{
                voice->gainValue = newGainVal;
            }
        }
    }

    void ArbSynth::updateWaveType(int newWaveType)
    {
        for (auto* v : voices)
        {
            if (auto voice = dynamic_cast<SynthVoice*>(v))
            {
                voice->waveType = newWaveType;
            }
        }
    }
};

oh, I see…

well, at least if you’re doing this within the Synth inherited class, you can easily stay within the ranged-for syntax referencing the voices array, and keep your processBlock looking simpler with synth.updateGainVal(newGainVal) ¯_(ツ)_/¯

I suppose. Thanks for your help and quick responses.

I suspect the issue you’re having is because you need to add the output of each voice to the buffer in renderNextBlock instead of replacing the contents of the buffer.

1 Like

How would I do that? Would it be something to do with the SynthVoice’s renderNextBlock, the Synthesiser’s renderNextBlock, or the PluginProcessor’s processBlock?

ah, good catch @alibarker1 !!

you could make an internal “synthesisBuffer” within your SynthVoice, do your processing on that internal buffer, then at the end of your renderNextBlock you do

for (int chan = 0; chan < oututBuffer.getNumChannels(); ++chan)
    outputBuffer.addFrom(chan, startSample, synthesisBuffer, 0, startSample, numSamples, 1.0f); 

the second startSample is the start sample # in the source buffer you’re copying FROM, in this case your internal SynthesisBuffer. So here, you could either start from sample 0 every renderNextBlock, and render the output to your synthesisBuffer from sample indices 0 to numSamples-1, in which cse you’d make this second startSample argument here always 0. Or you can do it like this, which is assuming the output will be written to sample indices startSample to startSample + numSamples - 1 for each renderNextBlock.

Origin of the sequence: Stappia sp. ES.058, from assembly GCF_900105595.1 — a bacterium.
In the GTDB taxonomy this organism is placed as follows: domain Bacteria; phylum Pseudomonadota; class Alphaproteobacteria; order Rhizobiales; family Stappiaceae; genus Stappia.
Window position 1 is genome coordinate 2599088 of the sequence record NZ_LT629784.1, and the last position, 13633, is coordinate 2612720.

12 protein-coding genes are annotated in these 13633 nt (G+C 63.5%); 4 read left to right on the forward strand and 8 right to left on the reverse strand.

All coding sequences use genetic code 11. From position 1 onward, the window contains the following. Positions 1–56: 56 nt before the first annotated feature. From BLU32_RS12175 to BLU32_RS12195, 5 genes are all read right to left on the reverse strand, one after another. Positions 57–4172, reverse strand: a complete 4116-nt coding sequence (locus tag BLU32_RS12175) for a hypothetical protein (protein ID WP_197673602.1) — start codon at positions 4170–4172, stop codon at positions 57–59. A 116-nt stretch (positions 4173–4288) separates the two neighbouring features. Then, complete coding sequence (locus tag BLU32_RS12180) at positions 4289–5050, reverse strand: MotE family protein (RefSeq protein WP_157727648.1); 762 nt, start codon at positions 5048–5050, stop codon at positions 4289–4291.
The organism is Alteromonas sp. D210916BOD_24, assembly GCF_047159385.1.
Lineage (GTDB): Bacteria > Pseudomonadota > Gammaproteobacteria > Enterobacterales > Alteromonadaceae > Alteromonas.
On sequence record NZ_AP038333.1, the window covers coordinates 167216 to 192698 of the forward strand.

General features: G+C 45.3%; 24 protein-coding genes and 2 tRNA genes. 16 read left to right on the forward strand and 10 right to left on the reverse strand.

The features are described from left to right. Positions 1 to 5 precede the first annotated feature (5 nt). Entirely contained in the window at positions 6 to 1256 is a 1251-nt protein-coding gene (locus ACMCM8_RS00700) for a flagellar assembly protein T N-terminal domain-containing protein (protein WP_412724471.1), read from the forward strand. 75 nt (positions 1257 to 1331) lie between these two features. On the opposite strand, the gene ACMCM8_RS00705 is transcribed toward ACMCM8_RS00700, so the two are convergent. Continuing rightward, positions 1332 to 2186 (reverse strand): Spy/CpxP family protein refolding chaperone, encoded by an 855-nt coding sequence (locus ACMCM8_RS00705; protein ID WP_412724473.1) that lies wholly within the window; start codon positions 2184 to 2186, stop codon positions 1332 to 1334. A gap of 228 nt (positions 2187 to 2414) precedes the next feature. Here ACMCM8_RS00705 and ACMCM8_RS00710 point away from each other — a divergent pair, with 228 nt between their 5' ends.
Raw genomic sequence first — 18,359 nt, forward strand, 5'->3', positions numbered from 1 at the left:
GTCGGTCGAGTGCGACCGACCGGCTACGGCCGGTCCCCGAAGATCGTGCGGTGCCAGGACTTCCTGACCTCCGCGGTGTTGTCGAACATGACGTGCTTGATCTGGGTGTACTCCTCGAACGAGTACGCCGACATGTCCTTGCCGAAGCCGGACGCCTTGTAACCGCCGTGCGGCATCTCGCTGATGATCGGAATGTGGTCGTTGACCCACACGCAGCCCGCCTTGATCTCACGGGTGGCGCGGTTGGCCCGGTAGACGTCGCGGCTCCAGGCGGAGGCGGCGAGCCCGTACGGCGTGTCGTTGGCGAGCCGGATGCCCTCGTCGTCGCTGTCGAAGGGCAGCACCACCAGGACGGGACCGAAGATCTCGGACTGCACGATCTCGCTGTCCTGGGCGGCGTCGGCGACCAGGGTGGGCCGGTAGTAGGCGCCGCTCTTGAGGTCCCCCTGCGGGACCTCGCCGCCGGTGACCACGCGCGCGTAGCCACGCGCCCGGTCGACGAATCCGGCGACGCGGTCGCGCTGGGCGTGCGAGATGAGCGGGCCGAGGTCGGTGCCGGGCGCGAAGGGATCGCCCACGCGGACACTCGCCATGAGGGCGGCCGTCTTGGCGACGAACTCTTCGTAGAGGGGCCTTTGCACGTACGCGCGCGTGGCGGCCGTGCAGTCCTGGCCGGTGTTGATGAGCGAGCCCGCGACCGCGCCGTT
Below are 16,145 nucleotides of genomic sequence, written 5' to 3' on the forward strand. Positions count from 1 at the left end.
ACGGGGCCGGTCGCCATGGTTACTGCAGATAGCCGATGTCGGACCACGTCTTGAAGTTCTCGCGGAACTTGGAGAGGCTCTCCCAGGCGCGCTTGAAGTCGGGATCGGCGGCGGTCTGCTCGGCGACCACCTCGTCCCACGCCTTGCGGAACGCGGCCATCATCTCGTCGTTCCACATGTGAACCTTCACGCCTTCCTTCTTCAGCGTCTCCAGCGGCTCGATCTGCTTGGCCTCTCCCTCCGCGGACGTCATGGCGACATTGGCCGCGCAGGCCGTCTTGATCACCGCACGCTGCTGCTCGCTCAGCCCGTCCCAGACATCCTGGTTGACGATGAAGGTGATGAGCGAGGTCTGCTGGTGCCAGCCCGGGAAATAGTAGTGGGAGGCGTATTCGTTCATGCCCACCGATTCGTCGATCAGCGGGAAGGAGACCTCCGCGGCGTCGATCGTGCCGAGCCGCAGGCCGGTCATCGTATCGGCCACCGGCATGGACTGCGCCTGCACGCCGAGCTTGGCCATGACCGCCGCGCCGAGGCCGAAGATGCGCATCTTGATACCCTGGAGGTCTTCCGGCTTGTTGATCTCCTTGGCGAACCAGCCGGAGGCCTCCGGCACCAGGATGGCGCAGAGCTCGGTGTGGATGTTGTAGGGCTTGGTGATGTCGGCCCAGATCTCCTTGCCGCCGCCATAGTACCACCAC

^ this is all in your synthVoice class btw

and also be careful about what channel of the SynthesisBuffer you read from, you may just make a mono output, 1 channel synthbuffer that gets copied to every channel of the output buffer

I’m a bit lost on how to make the synthesisBuffer, do I just declare an AudioBuffer like so?

AudioBuffer<float> synthesisBuffer;

And what scope should I declare it in? The renderNextBlock method, or the class?

The class. You never want to allocate memory during an audio rendering function, so you should make a synthesisBuffer like you did, as a private member of your SynthVoice class.

In your SynthVoice’s prepareToPlay function, you should call

synthesisBuffer.setSize(1, newBlocksize, true, true, true);